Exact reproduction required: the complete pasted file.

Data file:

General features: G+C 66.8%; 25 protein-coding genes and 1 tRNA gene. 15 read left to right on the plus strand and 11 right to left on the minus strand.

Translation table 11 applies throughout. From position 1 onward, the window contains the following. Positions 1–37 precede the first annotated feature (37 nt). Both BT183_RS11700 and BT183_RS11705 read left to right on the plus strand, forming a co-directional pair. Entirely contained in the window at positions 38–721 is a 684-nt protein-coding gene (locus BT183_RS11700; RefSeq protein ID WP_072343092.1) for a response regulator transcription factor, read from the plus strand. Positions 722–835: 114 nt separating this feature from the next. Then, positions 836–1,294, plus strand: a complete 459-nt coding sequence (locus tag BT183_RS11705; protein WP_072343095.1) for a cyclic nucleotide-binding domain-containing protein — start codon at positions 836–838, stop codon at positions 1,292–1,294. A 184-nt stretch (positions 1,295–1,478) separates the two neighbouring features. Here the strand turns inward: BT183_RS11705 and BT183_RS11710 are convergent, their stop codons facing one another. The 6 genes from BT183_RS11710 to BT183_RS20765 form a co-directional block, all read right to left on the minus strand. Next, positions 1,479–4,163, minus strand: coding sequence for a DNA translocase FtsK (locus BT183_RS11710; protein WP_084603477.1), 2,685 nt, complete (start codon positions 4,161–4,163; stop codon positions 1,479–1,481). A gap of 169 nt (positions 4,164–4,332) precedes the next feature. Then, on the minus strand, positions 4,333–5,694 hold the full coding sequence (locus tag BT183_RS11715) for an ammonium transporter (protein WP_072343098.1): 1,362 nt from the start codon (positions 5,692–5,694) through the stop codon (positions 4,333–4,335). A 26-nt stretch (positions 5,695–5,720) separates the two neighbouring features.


General features: G+C 66.8%; 25 protein-coding genes and 1 tRNA gene. 15 read left to right on the plus strand and 11 right to left on the minus strand.

Translation table 11 applies throughout. From position 1 onward, the window contains the following. Positions 1–37 precede the first annotated feature (37 nt). Both BT183_RS11700 and BT183_RS11705 read left to right on the plus strand, forming a co-directional pair. Entirely contained in the window at positions 38–721 is a 684-nt protein-coding gene (locus BT183_RS11700; RefSeq protein ID WP_072343092.1) for a response regulator transcription factor, read from the plus strand. Positions 722–835: 114 nt separating this feature from the next. Then, positions 836–1,294, plus strand: a complete 459-nt coding sequence (locus tag BT183_RS11705; protein WP_072343095.1) for a cyclic nucleotide-binding domain-containing protein — start codon at positions 836–838, stop codon at positions 1,292–1,294. A 184-nt stretch (positions 1,295–1,478) separates the two neighbouring features. Here the strand turns inward: BT183_RS11705 and BT183_RS11710 are convergent, their stop codons facing one another. The 6 genes from BT183_RS11710 to BT183_RS20765 form a co-directional block, all read right to left on the minus strand. Next, positions 1,479–4,163, minus strand: coding sequence for a DNA translocase FtsK (locus BT183_RS11710; protein WP_084603477.1), 2,685 nt, complete (start codon positions 4,161–4,163; stop codon positions 1,479–1,481). A gap of 169 nt (positions 4,164–4,332) precedes the next feature. Then, on the minus strand, positions 4,333–5,694 hold the full coding sequence (locus tag BT183_RS11715) for an ammonium transporter (protein WP_072343098.1): 1,362 nt from the start codon (positions 5,692–5,694) through the stop codon (positions 4,333–4,335). A 26-nt stretch (positions 5,695–5,720) separates the two neighbouring features.